MELINDA: Heeeeey, look at this, it’s been less than two months and we’re already back again. That’s a huge improvement on our recent record, no?
MICHELLE: Considering that there was a two-year gap before our last column, I’d certainly say so!
MELINDA: Heard any good jokes lately?
MICHELLE: Hmm.. Here’s one! Why did the old lady fall in the well?
MELINDA: Wow, I don’t know! Why did the old lady fall in the well?
MICHELLE: She didn’t see that well.
MELINDA: Hey, that was actually pretty funny!
MICHELLE: Your reaction was unanticipated!
MELINDA: Speaking of “unanticipated”… no, wait, this is totally anticipated. Wanna talk about some manga?
MICHELLE: Sure! I’ve just finished the third volume of Hiroaki Samura’s Wave, Listen to Me!, a Kodansha digital exclusive.
It’s the story of Minare Koda, a waitress with a gift of fluency that catches the attention of a local radio producer, Mato. After secretly recording her drunken rant about her thieving ex and playing it over the air, he eventually takes the chance of giving her her own weekly show in a late-night time spot where she has the freedom to do some really kooky things. The first episode, for example, is a surreal audio drama about murdering said ex, Mitsuo. The next week, it’s time to bury the body on Mt. Fuji!
In this volume, Koda finds that going through those crazy plotlines has actually helped her set aside her bitterness about how Mitsuo done her wrong, and she must think about what she wants the show to be going forward. I really like the scenes wherein Mato mentors her about radio and the relationship between host and linstener. “TV viewers are guests. Radio listeners are participants,” he says at one point. This proves to be true when one of her listeners sends a fax that leads ultimately to the discovery of… well, perhaps I’ll play coy about its exact nature, but it definitely proves that reality is sometimes stranger than the occult.
Minare is a fascinating character. Full of energy and charisma, capable of selfish acts that she’s later thoroughly horrified by… She finally found a goal in life and she’s going for it, but doesn’t exactly know what she’s doing. I like her very much.
MELINDA: Okay, I gotta admit this sounds fantastic. It reminds me a little of a time when I played a lot of Quake so that I could imagine I was repeatedly blowing up my ex, only much more creative and generally productive. Is this series as delightful as it sounds?
MICHELLE: It’s delightful, but it’s also really a genius concept, since letting Minare do many things in many genres allows Samura the same liberty. So, on top of watching Minare’s skills and career progress, there are also wacky happenings to enjoy, too. I very heartily recommend it.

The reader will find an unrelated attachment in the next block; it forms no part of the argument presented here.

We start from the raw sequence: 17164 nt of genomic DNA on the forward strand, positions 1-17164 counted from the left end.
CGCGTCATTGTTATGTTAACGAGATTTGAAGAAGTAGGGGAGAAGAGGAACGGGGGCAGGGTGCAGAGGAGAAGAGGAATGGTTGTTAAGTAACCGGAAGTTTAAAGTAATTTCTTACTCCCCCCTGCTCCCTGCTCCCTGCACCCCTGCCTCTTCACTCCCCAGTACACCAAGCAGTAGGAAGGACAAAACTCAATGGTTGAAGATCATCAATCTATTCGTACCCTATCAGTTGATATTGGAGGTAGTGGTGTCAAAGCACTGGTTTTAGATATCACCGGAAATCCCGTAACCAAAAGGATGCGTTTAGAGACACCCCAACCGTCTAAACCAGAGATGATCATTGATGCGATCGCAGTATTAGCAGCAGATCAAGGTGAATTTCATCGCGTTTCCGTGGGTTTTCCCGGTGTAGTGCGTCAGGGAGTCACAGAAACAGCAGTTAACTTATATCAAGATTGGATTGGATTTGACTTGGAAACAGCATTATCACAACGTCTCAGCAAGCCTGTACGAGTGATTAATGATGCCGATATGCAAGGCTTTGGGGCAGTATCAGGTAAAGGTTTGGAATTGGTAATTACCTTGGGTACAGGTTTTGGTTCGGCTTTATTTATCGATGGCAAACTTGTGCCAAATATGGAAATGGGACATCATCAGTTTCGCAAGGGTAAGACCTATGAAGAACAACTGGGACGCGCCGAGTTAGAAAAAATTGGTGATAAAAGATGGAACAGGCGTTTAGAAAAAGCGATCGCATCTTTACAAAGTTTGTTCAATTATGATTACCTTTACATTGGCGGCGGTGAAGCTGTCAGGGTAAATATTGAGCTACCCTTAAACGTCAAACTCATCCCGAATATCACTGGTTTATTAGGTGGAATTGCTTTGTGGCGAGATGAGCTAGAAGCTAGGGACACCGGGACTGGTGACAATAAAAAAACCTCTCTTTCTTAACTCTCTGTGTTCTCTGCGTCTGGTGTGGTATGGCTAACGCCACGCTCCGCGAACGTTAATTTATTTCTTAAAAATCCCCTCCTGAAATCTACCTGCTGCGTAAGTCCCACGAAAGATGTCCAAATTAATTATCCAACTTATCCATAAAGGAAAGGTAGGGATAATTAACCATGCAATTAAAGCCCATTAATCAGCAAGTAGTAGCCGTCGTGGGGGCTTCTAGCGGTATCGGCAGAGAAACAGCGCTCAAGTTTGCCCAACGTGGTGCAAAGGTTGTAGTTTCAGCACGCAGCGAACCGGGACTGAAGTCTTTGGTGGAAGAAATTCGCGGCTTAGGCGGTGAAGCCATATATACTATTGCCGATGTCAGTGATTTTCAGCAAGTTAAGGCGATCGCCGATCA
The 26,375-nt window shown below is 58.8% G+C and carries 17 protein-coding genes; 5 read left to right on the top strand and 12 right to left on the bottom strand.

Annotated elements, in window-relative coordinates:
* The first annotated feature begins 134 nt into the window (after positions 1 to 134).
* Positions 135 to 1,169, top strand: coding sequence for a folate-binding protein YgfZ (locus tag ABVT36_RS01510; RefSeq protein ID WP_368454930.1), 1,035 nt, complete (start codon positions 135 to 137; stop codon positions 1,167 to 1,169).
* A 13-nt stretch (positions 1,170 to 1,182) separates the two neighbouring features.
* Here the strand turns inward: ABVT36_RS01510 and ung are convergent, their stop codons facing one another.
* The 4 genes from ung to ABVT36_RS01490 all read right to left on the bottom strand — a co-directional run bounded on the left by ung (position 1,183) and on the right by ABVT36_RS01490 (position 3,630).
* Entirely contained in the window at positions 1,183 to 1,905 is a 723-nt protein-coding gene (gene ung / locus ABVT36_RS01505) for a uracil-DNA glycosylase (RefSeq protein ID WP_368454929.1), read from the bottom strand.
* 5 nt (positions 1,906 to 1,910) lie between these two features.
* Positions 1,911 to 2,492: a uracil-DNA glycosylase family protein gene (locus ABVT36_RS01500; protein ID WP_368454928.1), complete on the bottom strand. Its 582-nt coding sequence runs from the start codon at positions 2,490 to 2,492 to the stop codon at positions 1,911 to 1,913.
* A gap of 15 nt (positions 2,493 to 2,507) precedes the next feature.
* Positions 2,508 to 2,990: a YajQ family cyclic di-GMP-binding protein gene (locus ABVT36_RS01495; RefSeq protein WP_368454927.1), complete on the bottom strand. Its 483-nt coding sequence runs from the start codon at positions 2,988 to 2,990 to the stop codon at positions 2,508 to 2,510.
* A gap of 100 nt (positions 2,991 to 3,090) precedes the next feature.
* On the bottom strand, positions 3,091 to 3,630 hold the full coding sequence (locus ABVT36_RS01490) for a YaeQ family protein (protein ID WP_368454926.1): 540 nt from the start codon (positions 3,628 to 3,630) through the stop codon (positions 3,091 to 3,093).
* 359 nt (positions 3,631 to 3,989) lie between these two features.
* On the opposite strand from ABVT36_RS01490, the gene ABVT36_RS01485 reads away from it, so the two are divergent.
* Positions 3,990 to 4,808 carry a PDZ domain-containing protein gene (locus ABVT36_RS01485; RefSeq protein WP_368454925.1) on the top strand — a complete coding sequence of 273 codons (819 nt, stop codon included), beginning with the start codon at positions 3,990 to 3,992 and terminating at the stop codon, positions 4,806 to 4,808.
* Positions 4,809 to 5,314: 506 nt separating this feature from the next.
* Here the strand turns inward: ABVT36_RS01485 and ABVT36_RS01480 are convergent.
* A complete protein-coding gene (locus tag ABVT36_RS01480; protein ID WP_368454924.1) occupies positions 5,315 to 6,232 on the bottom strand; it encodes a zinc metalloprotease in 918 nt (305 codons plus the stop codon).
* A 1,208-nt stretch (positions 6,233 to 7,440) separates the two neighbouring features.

MELINDA: It’s hard for me to resist a Michelle recommendation, especially when it is something so obviously up my alley. You especially got me at “reality is sometimes stranger than the occult.” I mean… I have to know more. I just have to.
MICHELLE: Oh, that reminds me of another fun aspect… because Samura has already drawn out a couple of the audio dramas as if they’re actually happening, when strange things start to happen, it made me question whether he might have started another one without telling us. This is the sort of manga that would totally do that.
Anyway! What have you been reading lately?
MELINDA: I’ve been reading the first volume of Gengoroh Tagame’s My Brother’s Husband, just released by Pantheon Books. If, like me, you’re primarily familiar with Tagame’s work as a bara artist, this slice-of-life seinen manga is certainly a departure, but it feels so natural in his hands, you’d never know that it wasn’t a genre he’s always drawn.
Yaichi is a single dad, earnestly raising his young daughter, Kana, whose life is upended by the arrival of Canadian visitor, Mike, husband to Yaichi’s estranged twin brother, Ryoji, who has just passed away. Yaichi greets Mike with awkwardness and not just a little homophobia, but is forced to invite him to stay after Kana, blissfully unaware of her father’s discomfort, insists that he must be welcomed into their home. Mike, stricken with grief, but anxious to connect with Ryoji’s family and childhood, gratefully accepts Yaichi’s grudging hospitality and settles into Ryoji’s old room.
As the manga continues, we watch Yaichi confront his preconceptions about Mike (and gay people in general), with considerable nudging from Kana, who adores their new houseguest. It’s rough going at first, but as Yaichi gets to know the man who so deeply loved his brother, he is increasingly able to see past his prejudices, to the point that, by the end of the volume, he’s defending Mike’s snoring problem to Kana and fighting the desire to rage at a neighbor who declines to let her child visit Kana’s house, fearing “negative influence.”
True to expectation, this is a pretty moving manga, made all the more poignant by its quiet, slice-of-life atmosphere, The artwork and visual storytelling are downright adorable, as somehow Tagame has managed to create something that wouldn’t look out of place on the shelf alongside, say, Yotsuba&!, without sacrificing his own artistic sensibility. But, of course, it’s not the artwork that makes this book so important.